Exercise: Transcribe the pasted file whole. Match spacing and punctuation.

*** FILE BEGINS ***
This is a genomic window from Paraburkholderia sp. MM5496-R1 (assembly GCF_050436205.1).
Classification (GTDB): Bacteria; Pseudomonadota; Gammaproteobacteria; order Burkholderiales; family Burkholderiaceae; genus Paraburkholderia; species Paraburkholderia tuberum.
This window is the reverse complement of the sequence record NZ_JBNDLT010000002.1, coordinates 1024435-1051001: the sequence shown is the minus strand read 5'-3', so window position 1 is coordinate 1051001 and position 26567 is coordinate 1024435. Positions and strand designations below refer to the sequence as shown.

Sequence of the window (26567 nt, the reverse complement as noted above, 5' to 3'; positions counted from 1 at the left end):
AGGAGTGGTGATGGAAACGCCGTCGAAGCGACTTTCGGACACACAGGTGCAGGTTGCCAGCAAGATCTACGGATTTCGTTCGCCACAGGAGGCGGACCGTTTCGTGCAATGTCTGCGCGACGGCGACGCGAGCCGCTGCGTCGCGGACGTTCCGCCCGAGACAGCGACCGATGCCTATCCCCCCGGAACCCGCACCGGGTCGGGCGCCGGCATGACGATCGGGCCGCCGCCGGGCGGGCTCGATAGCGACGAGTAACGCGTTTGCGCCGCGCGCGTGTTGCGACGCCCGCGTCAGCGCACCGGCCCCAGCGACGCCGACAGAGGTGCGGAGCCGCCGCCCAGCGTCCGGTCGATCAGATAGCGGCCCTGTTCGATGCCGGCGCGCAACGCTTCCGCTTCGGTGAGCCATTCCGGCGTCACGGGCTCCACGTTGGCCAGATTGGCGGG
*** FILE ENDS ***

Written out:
This is a genomic window from Paraburkholderia sp. MM5496-R1 (assembly GCF_050436205.1).
Classification (GTDB): Bacteria; Pseudomonadota; Gammaproteobacteria; order Burkholderiales; family Burkholderiaceae; genus Paraburkholderia; species Paraburkholderia tuberum.
This window is the reverse complement of the sequence record NZ_JBNDLT010000002.1, coordinates 1024435-1051001: the sequence shown is the minus strand read 5'-3', so window position 1 is coordinate 1051001 and position 26567 is coordinate 1024435. Positions and strand designations below refer to the sequence as shown.

Sequence of the window (26567 nt, the reverse complement as noted above, 5' to 3'; positions counted from 1 at the left end):
AGGAGTGGTGATGGAAACGCCGTCGAAGCGACTTTCGGACACACAGGTGCAGGTTGCCAGCAAGATCTACGGATTTCGTTCGCCACAGGAGGCGGACCGTTTCGTGCAATGTCTGCGCGACGGCGACGCGAGCCGCTGCGTCGCGGACGTTCCGCCCGAGACAGCGACCGATGCCTATCCCCCCGGAACCCGCACCGGGTCGGGCGCCGGCATGACGATCGGGCCGCCGCCGGGCGGGCTCGATAGCGACGAGTAACGCGTTTGCGCCGCGCGCGTGTTGCGACGCCCGCGTCAGCGCACCGGCCCCAGCGACGCCGACAGAGGTGCGGAGCCGCCGCCCAGCGTCCGGTCGATCAGATAGCGGCCCTGTTCGATGCCGGCGCGCAACGCTTCCGCTTCGGTGAGCCATTCCGGCGTCACGGGCTCCACGTTGGCCAGATTGGCGGG